Gutai had a very important political message. They tried to do what has not been done before in the history of Japan. In the 1950s modern Japanese art was dominated by the theme of Social Realism. During that time refined abstraction (in particular, post-war Nihonga) was exported to foreign exhibitions as Japanese art that is representative of their artistic expression. A growing desire to escape this monotony was evident. Jiro Yoshihara really pushed the young members of Gutai to escape this Artistic/political oppression, seek individuality, and to resist oppression. This definition of Freedom is inescapably found in the idealistic rights-based model that requires an escape from political oppression. Yoshihara did not directly imply or announce a political agenda for Gutai. Art historian Alexandra Munroe and curator Paul Schimmel read Gutai art as a response to the prevailing political situation in Japan in the late 1940's and early 1950's. Munroe, for instance, speculated that they engaged in their actions in order to make faster the introduction of American-style Democracy in Japan. Their deliberate ambiguity in painting released the artists from tyranny which espouses one kind of attitude, and therefore an escape towards 'freedom'.
An exhibition, in the most general sense, is an organized presentation and display of a selection of items. In practice, exhibitions usually occur within museums, galleries and exhibition halls, and World's Fairs. Visitors to art exhibitions typically expect to be dazzled by the creativity of others. The Gutai group, however, challenged our definitions of the term, staging many outdoor, participatory, experiential "exhibitions."
The first Gutai exhibition, "The Experimental Outdoor Modern Art Exhibition to Challenge the Burning Midsummer Sun," was staged by Yoshihara in July 1955. Taking over a public park in Ashiya, Gutai presented a two-week, twenty-four-hour-a-day exhibition in open air. A painting some fifty feet long hung from the trees, illuminated sculptures glowed in the night, a hot-pink nylon sheet pinned just above the ground rippled in the wind. "The experiment," the group announced, "is to take art out from closed rooms . . . exposing the works to the natural forces of sun, wind, and rain."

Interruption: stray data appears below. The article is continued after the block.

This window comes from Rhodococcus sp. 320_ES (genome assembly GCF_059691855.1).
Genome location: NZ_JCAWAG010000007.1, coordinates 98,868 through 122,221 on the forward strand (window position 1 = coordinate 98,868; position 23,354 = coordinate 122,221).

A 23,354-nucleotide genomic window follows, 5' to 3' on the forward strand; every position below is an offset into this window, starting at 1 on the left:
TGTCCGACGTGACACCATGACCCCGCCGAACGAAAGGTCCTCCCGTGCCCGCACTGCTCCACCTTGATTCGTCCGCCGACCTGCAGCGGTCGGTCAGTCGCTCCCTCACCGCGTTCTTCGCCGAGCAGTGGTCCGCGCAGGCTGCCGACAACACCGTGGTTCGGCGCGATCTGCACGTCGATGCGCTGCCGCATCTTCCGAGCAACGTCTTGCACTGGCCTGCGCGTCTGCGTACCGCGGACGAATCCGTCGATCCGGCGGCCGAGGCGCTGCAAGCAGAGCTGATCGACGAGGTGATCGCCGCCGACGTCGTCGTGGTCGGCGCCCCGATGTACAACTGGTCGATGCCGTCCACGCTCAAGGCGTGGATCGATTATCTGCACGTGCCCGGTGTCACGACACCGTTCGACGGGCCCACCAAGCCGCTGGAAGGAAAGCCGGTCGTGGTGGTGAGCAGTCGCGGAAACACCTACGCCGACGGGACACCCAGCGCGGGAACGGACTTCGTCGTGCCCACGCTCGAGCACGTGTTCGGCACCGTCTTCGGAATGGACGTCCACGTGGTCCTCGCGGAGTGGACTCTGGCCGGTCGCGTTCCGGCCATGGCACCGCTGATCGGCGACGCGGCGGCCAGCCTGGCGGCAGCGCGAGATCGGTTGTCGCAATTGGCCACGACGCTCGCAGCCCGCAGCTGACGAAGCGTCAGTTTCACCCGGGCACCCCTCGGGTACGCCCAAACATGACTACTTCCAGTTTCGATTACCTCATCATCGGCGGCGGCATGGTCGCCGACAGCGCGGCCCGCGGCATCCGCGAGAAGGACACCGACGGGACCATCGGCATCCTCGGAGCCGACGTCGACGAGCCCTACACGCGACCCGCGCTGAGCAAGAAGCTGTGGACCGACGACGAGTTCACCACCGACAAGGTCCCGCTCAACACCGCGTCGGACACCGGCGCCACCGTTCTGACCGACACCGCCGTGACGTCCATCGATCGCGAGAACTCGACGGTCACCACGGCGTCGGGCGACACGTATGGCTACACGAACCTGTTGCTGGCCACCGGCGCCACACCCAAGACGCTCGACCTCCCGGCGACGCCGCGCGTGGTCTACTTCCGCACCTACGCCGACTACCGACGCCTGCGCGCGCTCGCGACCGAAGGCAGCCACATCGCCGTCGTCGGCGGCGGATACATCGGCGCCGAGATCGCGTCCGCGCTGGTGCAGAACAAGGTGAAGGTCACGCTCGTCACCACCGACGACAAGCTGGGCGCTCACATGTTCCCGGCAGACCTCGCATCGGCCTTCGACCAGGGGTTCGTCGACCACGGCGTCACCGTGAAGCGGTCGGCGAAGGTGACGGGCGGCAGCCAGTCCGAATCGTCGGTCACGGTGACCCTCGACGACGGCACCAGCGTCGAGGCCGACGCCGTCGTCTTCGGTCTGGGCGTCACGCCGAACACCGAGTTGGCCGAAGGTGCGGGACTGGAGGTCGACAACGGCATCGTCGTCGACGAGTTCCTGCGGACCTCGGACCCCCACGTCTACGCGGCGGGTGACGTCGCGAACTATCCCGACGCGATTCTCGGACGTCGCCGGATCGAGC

In 1970, from March 15 and September 13, Japan's Expo '70 was the stage for one of their most remarkable and also their last major appearances and art performances as the Gutai art movement before the permanent disbanding of the Gutai two years later. During Expo '70, some of the Gutai's art performances consisted of men floating on giant balloons and men in bubble blowing fire trucks.
From February 15 to May 8, 2013, the Solomon R. Guggenheim Museum presented "Gutai: Splendid Playground, a retrospective of the Gutai Art Association". It was the first North American museum exhibition devoted to the Gutai group. The exhibition featured 145 works by 25 artists and spanning two generations of Gutai artists.
The Gutai group's work can be divided into two separate phases, the first lasting from 1954 until 1961, and the second beginning in 1962 and lasting until Gutai's dissolve in 1972. Gutai's first phase and original intention upon forming was to create works in new media and expand painting to become more performative. Artists of this phase of Gutai focused on the aesthetics of destruction as an art form to respond to postwar Japan. The artists blended artist and material for psychological relief by smashing paint-filled bottles against the canvas or punching holes in Japanese paper screens to exemplify rupture and fragmentation and their desire for transformation. The second phase of Gutai works, made starting in 1962, were responding to the cultural shift happening in Japan as a result of rapid population growth and technological advances.Jiro Yoshihara